This, of course, is the issue.  A number of young people are evidently so badly off that they feel almost bound to opt out of contributing to a pension plan.  If educated doctors are opting out of membership of a relatively generous pension scheme (vis. the NHS Pension Scheme as stated above) there is probably a law of averages which states that, for every junior doctor opting out of membership of the NHS Pension Scheme, there will be 10.5 other young people opting out of a significantly less generous auto-enrolment pension plan.  The odds are that educated young people will opt out in increasing numbers when they understand that minimum contributions are set to double in April this year and increase by a further 50% in April 2019.   

The point has been made by PN and other commentators that the current younger generation is on the receiving end of a bad deal.  Educated young people leave university with debts which are, typically, well into five figures.  It is then hoped or expected (depending on who one is) that they will get on to the property ladder, pay taxes, repay their student loans and build up savings for their eventual retirement – when it comes.  To do all those things, today’s young generation will have to earn very large sums of money – they will need every penny.  Possibly inevitably, young people are least interested in pensions and PN accepts that it is difficult to get anyone interested in a pension until they need one.  Typically, PN has found, interest in a pension increases in line with one’s advancing years. 

The question is, therefore, how to incentivise young people to contribute to a pension plan and PN has a suggestion which is, very deliberately, light on detail.  The suggestion is light on detail on the basis that detail tends not to be read in articles such as this.  In addition, those who read detail tend to go on and “borrow” it.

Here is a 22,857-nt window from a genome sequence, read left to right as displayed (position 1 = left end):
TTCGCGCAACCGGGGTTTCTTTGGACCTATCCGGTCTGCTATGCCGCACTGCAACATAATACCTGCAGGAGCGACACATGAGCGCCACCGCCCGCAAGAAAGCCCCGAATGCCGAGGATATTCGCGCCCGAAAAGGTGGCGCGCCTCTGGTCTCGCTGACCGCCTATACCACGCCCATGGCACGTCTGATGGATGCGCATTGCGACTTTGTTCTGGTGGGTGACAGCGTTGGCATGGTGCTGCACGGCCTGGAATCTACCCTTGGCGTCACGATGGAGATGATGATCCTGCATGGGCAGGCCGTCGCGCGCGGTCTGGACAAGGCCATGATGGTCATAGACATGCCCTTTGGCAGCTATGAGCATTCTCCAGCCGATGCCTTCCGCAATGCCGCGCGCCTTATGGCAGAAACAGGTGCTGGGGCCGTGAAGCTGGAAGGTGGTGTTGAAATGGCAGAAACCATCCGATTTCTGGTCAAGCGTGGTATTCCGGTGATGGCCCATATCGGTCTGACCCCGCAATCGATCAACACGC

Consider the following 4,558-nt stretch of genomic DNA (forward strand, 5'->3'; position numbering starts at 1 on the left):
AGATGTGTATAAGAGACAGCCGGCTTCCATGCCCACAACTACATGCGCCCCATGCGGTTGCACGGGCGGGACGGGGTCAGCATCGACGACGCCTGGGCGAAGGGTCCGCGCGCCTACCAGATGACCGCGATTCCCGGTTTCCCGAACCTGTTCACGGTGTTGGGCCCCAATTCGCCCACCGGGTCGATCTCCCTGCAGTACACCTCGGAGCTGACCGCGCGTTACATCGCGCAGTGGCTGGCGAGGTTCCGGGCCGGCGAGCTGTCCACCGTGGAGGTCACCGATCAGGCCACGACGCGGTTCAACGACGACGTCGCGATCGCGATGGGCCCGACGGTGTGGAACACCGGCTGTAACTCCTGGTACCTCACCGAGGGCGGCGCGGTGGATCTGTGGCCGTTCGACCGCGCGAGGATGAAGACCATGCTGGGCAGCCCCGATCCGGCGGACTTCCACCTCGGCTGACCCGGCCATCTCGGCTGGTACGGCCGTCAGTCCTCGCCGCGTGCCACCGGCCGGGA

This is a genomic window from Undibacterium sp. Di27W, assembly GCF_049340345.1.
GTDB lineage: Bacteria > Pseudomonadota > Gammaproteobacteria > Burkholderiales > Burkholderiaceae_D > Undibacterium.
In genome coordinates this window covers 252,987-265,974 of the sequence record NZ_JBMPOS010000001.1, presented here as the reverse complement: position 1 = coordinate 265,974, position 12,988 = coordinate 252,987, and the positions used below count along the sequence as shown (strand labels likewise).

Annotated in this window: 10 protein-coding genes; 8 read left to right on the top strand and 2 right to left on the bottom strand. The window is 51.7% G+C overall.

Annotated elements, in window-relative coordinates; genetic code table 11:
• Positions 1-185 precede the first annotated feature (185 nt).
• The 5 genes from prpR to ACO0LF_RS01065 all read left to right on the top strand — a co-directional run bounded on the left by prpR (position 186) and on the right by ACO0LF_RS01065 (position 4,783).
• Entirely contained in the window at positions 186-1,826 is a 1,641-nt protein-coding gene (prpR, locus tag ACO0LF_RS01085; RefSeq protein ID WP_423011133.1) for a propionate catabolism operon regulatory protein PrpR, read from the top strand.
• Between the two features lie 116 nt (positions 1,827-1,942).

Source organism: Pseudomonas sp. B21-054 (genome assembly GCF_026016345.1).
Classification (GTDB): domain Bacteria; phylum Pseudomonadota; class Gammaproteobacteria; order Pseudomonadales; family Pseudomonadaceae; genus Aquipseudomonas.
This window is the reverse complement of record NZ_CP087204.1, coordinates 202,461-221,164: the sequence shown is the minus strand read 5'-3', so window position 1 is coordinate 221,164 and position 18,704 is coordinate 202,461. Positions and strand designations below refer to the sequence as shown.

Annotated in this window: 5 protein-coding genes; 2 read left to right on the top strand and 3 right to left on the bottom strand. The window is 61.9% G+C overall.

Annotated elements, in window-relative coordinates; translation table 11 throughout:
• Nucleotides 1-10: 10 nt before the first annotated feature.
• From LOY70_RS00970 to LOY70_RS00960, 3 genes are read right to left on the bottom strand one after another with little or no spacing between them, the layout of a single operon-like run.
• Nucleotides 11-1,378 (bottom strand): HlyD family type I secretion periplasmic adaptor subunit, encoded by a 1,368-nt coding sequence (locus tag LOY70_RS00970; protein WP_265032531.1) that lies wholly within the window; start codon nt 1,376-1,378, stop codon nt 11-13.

The principle of PN’s suggestion applies to any individual with a student loan.  This is likely to be mainly young people but need not be.  Such individual should be encouraged to contribute to a pension plan and PN acknowledges that that “encouragement” must take a tangible form.  The encouragement in this case is that, in relation to each person with a student loan then, for every £1 that that person contributes to a “qualifying pension plan” or the National Employment Savings Trust (aka the NEST), £1 will be contributed by the State to that person’s student loan account.  The value of contributions would be limited by the annual allowance and, more widely, by the lifetime allowance (however PN feels that, for the vast majority of young persons, the lifetime allowance is an irrelevance).  If the young person’s parents/ benefactors wished to make the contribution on the young person’s behalf, there ought not to be a problem since the contribution could not be accessed immediately and would, one expects, ultimately reduce the burden on the state system.  It may even cause young persons to become interested in pensions although this, PN feels, is probably in itself a symptom of his own fevered imagination. 

Until next time…..